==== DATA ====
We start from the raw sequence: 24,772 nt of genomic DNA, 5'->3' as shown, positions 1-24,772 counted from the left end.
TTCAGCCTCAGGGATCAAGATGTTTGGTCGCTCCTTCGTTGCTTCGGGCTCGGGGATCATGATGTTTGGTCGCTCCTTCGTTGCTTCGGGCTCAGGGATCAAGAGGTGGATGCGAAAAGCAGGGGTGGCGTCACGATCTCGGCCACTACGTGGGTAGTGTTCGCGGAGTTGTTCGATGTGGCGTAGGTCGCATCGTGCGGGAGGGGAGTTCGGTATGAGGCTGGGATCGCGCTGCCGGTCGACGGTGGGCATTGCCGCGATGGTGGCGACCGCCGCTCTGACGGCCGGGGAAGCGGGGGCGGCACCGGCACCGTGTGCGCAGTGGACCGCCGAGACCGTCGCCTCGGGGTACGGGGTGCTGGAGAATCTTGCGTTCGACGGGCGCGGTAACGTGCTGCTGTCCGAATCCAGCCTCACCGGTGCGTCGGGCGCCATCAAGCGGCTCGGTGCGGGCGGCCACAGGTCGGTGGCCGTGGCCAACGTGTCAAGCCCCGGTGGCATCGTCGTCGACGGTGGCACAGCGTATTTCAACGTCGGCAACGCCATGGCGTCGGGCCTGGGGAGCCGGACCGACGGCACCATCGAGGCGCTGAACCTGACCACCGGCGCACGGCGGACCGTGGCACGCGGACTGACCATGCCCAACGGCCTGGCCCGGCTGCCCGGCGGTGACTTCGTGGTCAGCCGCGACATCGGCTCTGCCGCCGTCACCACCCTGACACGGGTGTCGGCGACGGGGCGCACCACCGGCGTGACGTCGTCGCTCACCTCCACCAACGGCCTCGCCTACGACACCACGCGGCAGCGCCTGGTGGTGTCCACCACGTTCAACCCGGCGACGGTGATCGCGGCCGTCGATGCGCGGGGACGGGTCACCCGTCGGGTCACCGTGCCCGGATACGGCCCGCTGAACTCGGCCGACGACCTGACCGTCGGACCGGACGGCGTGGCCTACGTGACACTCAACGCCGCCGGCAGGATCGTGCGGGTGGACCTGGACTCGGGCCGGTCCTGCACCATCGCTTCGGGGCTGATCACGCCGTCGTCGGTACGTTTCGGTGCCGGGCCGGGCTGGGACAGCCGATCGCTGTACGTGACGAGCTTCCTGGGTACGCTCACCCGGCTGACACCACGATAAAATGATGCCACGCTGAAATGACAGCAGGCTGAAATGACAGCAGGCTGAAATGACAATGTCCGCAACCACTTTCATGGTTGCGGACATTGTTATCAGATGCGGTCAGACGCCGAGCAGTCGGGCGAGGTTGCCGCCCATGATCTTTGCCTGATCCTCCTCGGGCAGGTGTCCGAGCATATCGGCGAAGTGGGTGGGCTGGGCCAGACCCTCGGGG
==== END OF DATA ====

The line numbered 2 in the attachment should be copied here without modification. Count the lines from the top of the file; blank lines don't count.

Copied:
TTCAGCCTCAGGGATCAAGATGTTTGGTCGCTCCTTCGTTGCTTCGGGCTCGGGGATCATGATGTTTGGTCGCTCCTTCGTTGCTTCGGGCTCAGGGATCAAGAGGTGGATGCGAAAAGCAGGGGTGGCGTCACGATCTCGGCCACTACGTGGGTAGTGTTCGCGGAGTTGTTCGATGTGGCGTAGGTCGCATCGTGCGGGAGGGGAGTTCGGTATGAGGCTGGGATCGCGCTGCCGGTCGACGGTGGGCATTGCCGCGATGGTGGCGACCGCCGCTCTGACGGCCGGGGAAGCGGGGGCGGCACCGGCACCGTGTGCGCAGTGGACCGCCGAGACCGTCGCCTCGGGGTACGGGGTGCTGGAGAATCTTGCGTTCGACGGGCGCGGTAACGTGCTGCTGTCCGAATCCAGCCTCACCGGTGCGTCGGGCGCCATCAAGCGGCTCGGTGCGGGCGGCCACAGGTCGGTGGCCGTGGCCAACGTGTCAAGCCCCGGTGGCATCGTCGTCGACGGTGGCACAGCGTATTTCAACGTCGGCAACGCCATGGCGTCGGGCCTGGGGAGCCGGACCGACGGCACCATCGAGGCGCTGAACCTGACCACCGGCGCACGGCGGACCGTGGCACGCGGACTGACCATGCCCAACGGCCTGGCCCGGCTGCCCGGCGGTGACTTCGTGGTCAGCCGCGACATCGGCTCTGCCGCCGTCACCACCCTGACACGGGTGTCGGCGACGGGGCGCACCACCGGCGTGACGTCGTCGCTCACCTCCACCAACGGCCTCGCCTACGACACCACGCGGCAGCGCCTGGTGGTGTCCACCACGTTCAACCCGGCGACGGTGATCGCGGCCGTCGATGCGCGGGGACGGGTCACCCGTCGGGTCACCGTGCCCGGATACGGCCCGCTGAACTCGGCCGACGACCTGACCGTCGGACCGGACGGCGTGGCCTACGTGACACTCAACGCCGCCGGCAGGATCGTGCGGGTGGACCTGGACTCGGGCCGGTCCTGCACCATCGCTTCGGGGCTGATCACGCCGTCGTCGGTACGTTTCGGTGCCGGGCCGGGCTGGGACAGCCGATCGCTGTACGTGACGAGCTTCCTGGGTACGCTCACCCGGCTGACACCACGATAAAATGATGCCACGCTGAAATGACAGCAGGCTGAAATGACAGCAGGCTGAAATGACAATGTCCGCAACCACTTTCATGGTTGCGGACATTGTTATCAGATGCGGTCAGACGCCGAGCAGTCGGGCGAGGTTGCCGCCCATGATCTTTGCCTGATCCTCCTCGGGCAGGTGTCCGAGCATATCGGCGAAGTGGGTGGGCTGGGCCAGACCCTCGGGG